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Rob Loach

#pragma once VS #ifndef _FOO_H_

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What exactly is the difference between the two following precompiler directives inside header files?: #ifndef _FOO_H_ #define _FOO_H_ /* code */ #endif ...and... #pragma once /* code */ Are they esencially the same?
Rob Loach
Website: Over-Development
Current Project: Pong, The First

"The question is not how far, the question is do you possess the constitution, the depth of faith, to go as far as is needed. "
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[edited by - Rob Loach on November 16, 2003 3:47:33 PM]

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Not sure, but I''d think that "#pragma once" isn''t a standard thing. Functionally they should be equal, the #pragma directive created to avoid the awkward #ifndef hacks.

Of course, I might be completely wrong.

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Yes, they amount to the same thing. However, pragmas are compiler specific directives. If the compiler doesn''t recognize the pragma, it will ignore it. Preprocessor directives can''t be ignored.

The two statements aren''t mutually exclusive and can be used together like so:

#ifndef HEADER_H_
#define HEADER_H_
#pragma once

...

#endif /* HEADER_H_ */

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quote:
Original post by merlin9x9
I''ve always wondered what the point is of using both include guards and #pragma once .


Include guards guarantee your header is only included once, portably.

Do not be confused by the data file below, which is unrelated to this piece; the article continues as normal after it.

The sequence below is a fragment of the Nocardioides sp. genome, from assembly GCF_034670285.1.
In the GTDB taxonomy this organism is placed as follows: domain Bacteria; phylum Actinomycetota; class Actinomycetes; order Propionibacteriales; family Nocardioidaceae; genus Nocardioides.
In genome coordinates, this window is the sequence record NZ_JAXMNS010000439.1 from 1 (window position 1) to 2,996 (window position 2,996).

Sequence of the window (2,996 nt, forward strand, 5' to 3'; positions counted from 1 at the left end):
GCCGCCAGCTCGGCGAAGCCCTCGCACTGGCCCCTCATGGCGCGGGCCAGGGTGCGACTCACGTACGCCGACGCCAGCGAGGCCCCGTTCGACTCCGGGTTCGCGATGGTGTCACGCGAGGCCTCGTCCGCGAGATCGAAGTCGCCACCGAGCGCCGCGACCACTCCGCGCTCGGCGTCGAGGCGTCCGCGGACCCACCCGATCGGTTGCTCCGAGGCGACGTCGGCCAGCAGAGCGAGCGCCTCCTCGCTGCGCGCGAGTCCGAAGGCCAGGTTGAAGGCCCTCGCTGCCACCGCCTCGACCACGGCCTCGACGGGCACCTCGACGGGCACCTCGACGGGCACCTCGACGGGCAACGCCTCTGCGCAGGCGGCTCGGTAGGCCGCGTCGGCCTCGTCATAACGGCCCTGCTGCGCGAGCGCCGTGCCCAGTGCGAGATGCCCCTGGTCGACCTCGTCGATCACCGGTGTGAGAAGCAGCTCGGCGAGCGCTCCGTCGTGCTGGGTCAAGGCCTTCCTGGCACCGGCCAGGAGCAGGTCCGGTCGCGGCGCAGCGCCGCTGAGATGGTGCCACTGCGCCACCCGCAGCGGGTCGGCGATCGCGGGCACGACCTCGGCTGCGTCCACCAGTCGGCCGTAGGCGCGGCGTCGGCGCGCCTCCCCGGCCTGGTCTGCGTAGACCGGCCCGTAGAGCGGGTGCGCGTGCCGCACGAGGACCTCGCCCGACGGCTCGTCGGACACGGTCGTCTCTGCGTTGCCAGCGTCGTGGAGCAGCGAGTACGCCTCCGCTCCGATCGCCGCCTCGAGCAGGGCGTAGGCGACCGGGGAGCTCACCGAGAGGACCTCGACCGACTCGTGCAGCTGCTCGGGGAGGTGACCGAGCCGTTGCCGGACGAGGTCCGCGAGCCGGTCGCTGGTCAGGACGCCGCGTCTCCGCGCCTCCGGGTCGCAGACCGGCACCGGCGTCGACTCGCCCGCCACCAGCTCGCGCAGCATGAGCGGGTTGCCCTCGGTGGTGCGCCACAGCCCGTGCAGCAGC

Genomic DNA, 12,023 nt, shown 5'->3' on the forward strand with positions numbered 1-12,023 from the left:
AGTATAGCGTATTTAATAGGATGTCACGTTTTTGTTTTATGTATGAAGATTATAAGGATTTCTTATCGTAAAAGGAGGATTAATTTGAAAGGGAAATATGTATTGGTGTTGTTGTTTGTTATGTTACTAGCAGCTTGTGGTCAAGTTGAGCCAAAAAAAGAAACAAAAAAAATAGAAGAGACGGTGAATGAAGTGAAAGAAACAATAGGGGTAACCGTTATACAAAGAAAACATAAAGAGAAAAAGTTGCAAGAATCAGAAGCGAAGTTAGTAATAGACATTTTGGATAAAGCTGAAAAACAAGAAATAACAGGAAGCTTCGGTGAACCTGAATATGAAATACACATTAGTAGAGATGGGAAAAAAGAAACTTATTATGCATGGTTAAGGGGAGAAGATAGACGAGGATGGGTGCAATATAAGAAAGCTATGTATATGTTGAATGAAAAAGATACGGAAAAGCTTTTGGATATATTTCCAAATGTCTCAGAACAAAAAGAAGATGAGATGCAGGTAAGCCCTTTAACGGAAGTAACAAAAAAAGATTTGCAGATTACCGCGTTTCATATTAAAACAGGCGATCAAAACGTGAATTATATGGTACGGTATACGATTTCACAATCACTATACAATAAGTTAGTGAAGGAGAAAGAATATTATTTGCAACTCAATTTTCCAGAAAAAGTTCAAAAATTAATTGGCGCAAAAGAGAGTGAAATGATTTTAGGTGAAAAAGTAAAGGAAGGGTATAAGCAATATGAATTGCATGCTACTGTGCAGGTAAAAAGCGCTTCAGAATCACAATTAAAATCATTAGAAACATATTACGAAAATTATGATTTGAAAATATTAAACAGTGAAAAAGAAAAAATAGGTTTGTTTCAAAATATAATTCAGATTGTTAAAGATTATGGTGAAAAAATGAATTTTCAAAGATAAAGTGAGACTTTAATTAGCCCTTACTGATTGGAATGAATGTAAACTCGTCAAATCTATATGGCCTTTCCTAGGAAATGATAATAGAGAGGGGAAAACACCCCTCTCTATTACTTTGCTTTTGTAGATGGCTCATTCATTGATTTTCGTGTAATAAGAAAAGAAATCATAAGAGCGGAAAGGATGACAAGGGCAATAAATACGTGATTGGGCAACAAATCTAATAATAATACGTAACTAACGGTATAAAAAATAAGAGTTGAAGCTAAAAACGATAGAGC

#pragma once guarantee your header is loaded from file only once, where supported.

It works as a compilation speed optimization (like precompiled headers) where supported..


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quote:
Original post by Fruny
It works as a compilation speed optimization (like precompiled headers) where supported..



Yes, though you can have doublefold in compilation speed if you take it extreme.

a.hpp
#ifndef A_HPP
#define A_HPP
...
#endif

b.hpp
#ifndef B_HPP
#define B_HPP
#include "a.hpp"
...
#endif

c.cpp
#include "a.hpp"
#include "b.hpp"
...


In this case, compiling c.cpp will run as follow. Detected include of a.hpp. Open a.hpp. Check if A_HPP is defined. If not defined, include the rest of the contents within the inclusion guard. Ok control flows back to c.cpp. Detected include of b.hpp. Open b.hpp. Check if B_HPP is defined. If not defined, carry on the rest of the content,and in this case, include of a.hpp is detected again. Open a.hpp. Check if A_HPP is defined. It is defined now, so skip whatever is within the inclusion guard. Go back to c.cpp and process rest of files. Notice that there is still additional file access to a.hpp even though it has been included before. So, to furthur speed stuff up,


a.hpp
#ifndef A_HPP
#define A_HPP
...
#endif

b.hpp
#ifndef B_HPP
#define B_HPP

#ifndef A_HPP
#include "a.hpp"
#endif
...
#endif

c.cpp
#ifndef A_HPP
#include "a.hpp"
#endif
#ifndef B_HPP
#include "b.hpp"
#endif
...


In this second case, compiling c.cpp will run as follow. Check if A_HPP is defined. If not, detect include of a.hpp. Open a.hpp. Check if A_HPP is defined. If not defined, include the rest of the contents within the inclusion guard. Ok control flows back to c.cpp. Check if B_HPP is defined. If not defined, carry on the rest of the content,and in this case, detected include of b.hpp. Open b.hpp. Check if B_HPP is defined. Since B_HPP is not defined yet, carry on processing. At this time, however, check if A_HPP is defined. It is defined now, so skip the file opening. Go back to c.cpp and process rest of files. In projects where you have many inclusion and slow compile time, this might help speed up compilation.

This technique is described in Lakos'' Large Scale C++ Software Design if anyone is interested.

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quote:
nclude guards guarantee your header is only included once, portably.
#pragma once guarantee your header is loaded from file only once, where supported.


Oh, of course! I''d never even though of that significant distinction. Thanks.

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